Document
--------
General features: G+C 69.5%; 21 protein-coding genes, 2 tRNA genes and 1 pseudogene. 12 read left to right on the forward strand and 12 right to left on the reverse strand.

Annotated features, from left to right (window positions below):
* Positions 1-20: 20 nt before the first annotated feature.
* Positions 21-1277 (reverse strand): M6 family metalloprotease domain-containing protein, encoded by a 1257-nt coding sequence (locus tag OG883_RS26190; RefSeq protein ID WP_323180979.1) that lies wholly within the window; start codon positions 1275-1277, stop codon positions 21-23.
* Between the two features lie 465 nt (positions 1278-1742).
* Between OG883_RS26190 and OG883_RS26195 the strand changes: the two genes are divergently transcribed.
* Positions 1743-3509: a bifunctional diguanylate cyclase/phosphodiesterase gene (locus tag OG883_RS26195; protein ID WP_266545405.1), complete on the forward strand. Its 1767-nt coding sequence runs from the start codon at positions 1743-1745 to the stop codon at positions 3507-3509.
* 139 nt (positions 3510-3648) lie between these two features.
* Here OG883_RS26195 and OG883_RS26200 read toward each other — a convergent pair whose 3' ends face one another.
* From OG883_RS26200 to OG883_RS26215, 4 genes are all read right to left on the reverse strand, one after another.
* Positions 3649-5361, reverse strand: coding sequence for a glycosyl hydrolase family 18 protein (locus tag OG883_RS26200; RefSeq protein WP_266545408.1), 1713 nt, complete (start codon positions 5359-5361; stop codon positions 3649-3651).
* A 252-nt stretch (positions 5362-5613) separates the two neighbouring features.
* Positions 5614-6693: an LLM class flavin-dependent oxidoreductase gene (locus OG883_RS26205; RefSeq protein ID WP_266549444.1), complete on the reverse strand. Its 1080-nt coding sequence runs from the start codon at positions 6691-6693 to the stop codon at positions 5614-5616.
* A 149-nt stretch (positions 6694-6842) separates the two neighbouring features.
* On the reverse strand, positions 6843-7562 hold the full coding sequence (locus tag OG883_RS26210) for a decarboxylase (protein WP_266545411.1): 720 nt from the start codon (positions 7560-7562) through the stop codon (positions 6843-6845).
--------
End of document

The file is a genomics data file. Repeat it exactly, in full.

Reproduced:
General features: G+C 69.5%; 21 protein-coding genes, 2 tRNA genes and 1 pseudogene. 12 read left to right on the forward strand and 12 right to left on the reverse strand.

Annotated features, from left to right (window positions below):
* Positions 1-20: 20 nt before the first annotated feature.
* Positions 21-1277 (reverse strand): M6 family metalloprotease domain-containing protein, encoded by a 1257-nt coding sequence (locus tag OG883_RS26190; RefSeq protein ID WP_323180979.1) that lies wholly within the window; start codon positions 1275-1277, stop codon positions 21-23.
* Between the two features lie 465 nt (positions 1278-1742).
* Between OG883_RS26190 and OG883_RS26195 the strand changes: the two genes are divergently transcribed.
* Positions 1743-3509: a bifunctional diguanylate cyclase/phosphodiesterase gene (locus tag OG883_RS26195; protein ID WP_266545405.1), complete on the forward strand. Its 1767-nt coding sequence runs from the start codon at positions 1743-1745 to the stop codon at positions 3507-3509.
* 139 nt (positions 3510-3648) lie between these two features.
* Here OG883_RS26195 and OG883_RS26200 read toward each other — a convergent pair whose 3' ends face one another.
* From OG883_RS26200 to OG883_RS26215, 4 genes are all read right to left on the reverse strand, one after another.
* Positions 3649-5361, reverse strand: coding sequence for a glycosyl hydrolase family 18 protein (locus tag OG883_RS26200; RefSeq protein WP_266545408.1), 1713 nt, complete (start codon positions 5359-5361; stop codon positions 3649-3651).
* A 252-nt stretch (positions 5362-5613) separates the two neighbouring features.
* Positions 5614-6693: an LLM class flavin-dependent oxidoreductase gene (locus OG883_RS26205; RefSeq protein ID WP_266549444.1), complete on the reverse strand. Its 1080-nt coding sequence runs from the start codon at positions 6691-6693 to the stop codon at positions 5614-5616.
* A 149-nt stretch (positions 6694-6842) separates the two neighbouring features.
* On the reverse strand, positions 6843-7562 hold the full coding sequence (locus tag OG883_RS26210) for a decarboxylase (protein WP_266545411.1): 720 nt from the start codon (positions 7560-7562) through the stop codon (positions 6843-6845).